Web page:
In the spring of 2014, the lauded Orient-Express collection rebranded itself as Belmond—a move, the company states, that allowed the 45 luxury hotels, trains and river cruises that comprise the collection to rally around a promotable global brand identity—one that was free of a limiting association with their former namesake train, the iconic Venice Simplon-Orient-Express, not to mention the tricky licensing circumstances that name entailed.
And the company is, indeed, much more than one famous train. In fact, it operates no less than six luxury trains, spanning from Singapore to the Scottish Highlands to the steps of Machu Picchu, as well as Harper-recommended, destination-defining hotels in both established and up-and-coming travel locales across all corners of the globe.
One of those burgeoning markets is Myanmar (formerly Burma), the South Asian country which is welcoming tourists to its ancient cities, dense jungles and vibrant villages after decades hidden from the West. In addition to the stately Belmond Governor’s Residence in Yangon, Belmond has been operating the Belmond Road to Mandalay, an 82-guest river cruiser, along Myanmar’s Ayeyarwady River since 1995. In July 2013, they launched the Belmond Orcaella, a smaller 50-guest barge named after a local species of dolphin, to traverse the narrower and shallower Chindwin River that stretches to the far north of the country.
We spoke with Eddie Teh, general manager of the Belmond Road to Mandalay and Belmond Orcaella, about the many charms of Myanmar and why a river cruise is the best way to experience them.
"The appeal of a river cruise is to see all these different places, all of these beautiful landscapes and villages and people, and your room follows you."
Andrew Harper Staff: What attracts travelers to Myanmar? What surprises them?
Eddie Teh: Myanmar recently opened itself up to the world. So there is a big attraction for rediscovering what feels like a new land. It’s really like going back in time for the travelers. They tell me, “You know, Eddie, the people seem happy.” They’re not begging for food like in some places. People grow their own food; they’re self-sufficient. It’s truly charming and surprising how friendly the people are, which leads to a beautiful exchange of cultures.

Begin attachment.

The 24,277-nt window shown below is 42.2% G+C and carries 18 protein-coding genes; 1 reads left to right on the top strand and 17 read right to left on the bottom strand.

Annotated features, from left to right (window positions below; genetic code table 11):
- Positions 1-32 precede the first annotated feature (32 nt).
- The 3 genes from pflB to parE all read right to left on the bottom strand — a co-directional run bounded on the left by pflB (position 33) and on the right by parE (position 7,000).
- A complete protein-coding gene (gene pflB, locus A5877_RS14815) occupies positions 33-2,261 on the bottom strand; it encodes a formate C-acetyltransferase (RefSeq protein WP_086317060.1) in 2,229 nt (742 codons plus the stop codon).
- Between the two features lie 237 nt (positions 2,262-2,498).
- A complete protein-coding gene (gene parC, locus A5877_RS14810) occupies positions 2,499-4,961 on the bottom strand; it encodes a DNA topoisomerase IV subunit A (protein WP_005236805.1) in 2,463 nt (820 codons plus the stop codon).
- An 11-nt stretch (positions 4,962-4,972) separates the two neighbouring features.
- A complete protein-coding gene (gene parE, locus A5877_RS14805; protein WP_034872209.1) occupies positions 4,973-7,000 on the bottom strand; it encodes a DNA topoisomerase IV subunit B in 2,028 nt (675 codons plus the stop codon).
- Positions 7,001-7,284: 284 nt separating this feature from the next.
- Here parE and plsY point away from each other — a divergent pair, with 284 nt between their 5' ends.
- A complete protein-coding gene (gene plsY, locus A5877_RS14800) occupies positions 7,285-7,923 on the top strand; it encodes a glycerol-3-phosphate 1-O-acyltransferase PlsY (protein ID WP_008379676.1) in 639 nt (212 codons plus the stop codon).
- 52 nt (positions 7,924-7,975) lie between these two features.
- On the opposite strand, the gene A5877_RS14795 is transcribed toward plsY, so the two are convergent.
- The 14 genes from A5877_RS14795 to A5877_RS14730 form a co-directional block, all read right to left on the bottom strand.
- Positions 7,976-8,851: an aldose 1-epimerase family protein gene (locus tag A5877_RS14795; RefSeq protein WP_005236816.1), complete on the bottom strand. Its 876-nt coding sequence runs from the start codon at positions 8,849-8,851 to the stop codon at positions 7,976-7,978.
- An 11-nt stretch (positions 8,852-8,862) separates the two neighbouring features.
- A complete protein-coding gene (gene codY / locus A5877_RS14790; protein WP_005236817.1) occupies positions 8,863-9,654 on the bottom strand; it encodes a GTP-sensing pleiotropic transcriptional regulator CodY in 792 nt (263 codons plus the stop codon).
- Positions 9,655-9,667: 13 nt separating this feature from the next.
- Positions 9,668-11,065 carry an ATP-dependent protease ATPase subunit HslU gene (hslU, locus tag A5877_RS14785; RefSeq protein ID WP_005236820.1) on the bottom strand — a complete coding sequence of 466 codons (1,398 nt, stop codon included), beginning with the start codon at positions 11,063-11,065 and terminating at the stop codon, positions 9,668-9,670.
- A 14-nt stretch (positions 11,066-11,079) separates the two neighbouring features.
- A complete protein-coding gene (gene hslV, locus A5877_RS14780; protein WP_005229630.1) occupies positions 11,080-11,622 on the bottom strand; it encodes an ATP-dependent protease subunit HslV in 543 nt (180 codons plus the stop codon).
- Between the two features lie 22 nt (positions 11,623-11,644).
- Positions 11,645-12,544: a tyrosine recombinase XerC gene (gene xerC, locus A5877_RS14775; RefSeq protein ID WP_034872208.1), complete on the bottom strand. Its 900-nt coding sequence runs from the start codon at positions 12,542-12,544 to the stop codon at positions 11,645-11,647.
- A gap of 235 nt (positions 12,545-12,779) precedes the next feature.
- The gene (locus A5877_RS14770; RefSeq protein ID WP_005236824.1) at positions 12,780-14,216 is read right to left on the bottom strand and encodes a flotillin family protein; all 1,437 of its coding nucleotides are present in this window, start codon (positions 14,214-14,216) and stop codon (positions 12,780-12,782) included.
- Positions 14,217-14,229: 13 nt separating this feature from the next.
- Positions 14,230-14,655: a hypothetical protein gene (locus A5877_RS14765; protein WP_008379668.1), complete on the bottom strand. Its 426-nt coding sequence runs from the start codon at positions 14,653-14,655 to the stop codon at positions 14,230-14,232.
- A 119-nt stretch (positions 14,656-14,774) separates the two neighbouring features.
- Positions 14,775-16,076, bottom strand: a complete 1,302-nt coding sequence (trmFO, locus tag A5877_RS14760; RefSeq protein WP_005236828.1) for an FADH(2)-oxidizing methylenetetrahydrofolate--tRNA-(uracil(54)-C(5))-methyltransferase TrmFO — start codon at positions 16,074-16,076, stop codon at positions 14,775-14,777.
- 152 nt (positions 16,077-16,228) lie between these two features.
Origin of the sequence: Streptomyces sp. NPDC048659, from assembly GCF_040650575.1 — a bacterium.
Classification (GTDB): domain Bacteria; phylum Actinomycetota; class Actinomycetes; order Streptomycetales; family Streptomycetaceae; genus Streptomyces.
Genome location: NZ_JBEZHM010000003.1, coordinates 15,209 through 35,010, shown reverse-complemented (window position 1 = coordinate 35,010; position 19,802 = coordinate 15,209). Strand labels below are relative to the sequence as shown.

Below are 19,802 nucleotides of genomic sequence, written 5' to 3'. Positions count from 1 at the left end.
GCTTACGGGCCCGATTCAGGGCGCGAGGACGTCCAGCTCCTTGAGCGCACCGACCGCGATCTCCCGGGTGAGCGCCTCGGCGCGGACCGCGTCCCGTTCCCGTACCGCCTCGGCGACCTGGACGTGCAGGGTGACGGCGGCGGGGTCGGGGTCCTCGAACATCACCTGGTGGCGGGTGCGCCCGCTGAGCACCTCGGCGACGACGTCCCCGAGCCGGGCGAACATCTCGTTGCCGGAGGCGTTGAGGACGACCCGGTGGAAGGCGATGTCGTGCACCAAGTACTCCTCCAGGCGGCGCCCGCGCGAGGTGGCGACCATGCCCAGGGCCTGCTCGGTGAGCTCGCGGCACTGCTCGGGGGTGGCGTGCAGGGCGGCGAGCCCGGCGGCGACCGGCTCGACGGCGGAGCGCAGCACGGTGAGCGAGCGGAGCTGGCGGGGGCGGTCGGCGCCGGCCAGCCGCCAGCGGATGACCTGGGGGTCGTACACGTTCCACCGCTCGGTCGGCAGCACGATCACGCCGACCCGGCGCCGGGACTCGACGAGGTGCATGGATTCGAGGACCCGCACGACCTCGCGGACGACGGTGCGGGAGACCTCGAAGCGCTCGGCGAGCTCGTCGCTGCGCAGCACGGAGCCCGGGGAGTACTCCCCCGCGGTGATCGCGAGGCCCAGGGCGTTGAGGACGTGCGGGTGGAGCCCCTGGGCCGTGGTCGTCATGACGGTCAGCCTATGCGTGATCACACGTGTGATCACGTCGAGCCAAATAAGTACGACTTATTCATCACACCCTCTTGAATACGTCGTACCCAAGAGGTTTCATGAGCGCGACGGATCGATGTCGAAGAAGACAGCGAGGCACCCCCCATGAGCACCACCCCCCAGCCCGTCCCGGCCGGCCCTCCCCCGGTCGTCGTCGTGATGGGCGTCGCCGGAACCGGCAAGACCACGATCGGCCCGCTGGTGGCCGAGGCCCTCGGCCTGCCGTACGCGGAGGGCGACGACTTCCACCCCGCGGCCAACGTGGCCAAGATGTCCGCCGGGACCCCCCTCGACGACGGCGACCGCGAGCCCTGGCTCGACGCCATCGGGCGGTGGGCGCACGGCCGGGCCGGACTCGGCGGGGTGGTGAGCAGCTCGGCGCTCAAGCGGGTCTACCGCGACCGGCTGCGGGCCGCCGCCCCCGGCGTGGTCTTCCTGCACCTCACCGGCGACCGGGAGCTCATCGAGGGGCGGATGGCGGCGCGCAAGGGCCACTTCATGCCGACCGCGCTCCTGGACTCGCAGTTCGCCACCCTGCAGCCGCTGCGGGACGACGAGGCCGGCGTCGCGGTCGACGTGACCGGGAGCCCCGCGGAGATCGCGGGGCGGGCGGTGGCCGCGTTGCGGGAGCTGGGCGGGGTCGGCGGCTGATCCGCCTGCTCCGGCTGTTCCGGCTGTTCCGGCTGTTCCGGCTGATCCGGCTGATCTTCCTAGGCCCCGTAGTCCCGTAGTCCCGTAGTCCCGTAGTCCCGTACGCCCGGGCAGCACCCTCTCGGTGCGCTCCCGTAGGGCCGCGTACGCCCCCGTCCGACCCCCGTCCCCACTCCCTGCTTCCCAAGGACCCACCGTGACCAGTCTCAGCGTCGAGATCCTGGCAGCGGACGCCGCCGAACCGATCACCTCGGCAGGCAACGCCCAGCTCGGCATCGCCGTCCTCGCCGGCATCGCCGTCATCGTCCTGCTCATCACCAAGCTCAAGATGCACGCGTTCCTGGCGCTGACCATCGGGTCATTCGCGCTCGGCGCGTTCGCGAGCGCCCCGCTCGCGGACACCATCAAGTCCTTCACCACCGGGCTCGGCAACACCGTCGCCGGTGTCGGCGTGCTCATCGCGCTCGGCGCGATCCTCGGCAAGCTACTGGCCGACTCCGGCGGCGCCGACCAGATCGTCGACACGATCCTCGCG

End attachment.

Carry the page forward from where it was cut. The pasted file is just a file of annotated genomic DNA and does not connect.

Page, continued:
AHS: What sets a river cruise apart from other types of travel? What’s the appeal?
ET: The appeal of a river cruise is to see all these different places, all of these beautiful landscapes and villages and people, and your room follows you. It’s the best way to see the country, and a very gentle way to travel—sitting on the observation deck whenever you wish, constantly looking at all that’s passing you. The roads here are almost impossible to travel, but no matter where you go on a cruise you know you can come back to the comfort and safety of the ship.
AHS: What level of involvement do you have with the communities along the river?
ET: Belmond has been based in Mandalay for more than 20 years. Early on, the Belmond Road to Mandalay set up a school and found that a lot of the former students ended up working for us. Now we are involved with three community projects. We have doctors on all of our vessels, and part of their role besides caring for passengers and staff is that they create clinics. These are free clinics, and they can see more than 300 patients a day—that’s more than the Bagan hospital. The patients come from all over. They’ll share transport, and it takes some of them days to make the trip. So it’s a significant thing. The infrastructure here for healthcare is poor. There’s a real need to help people.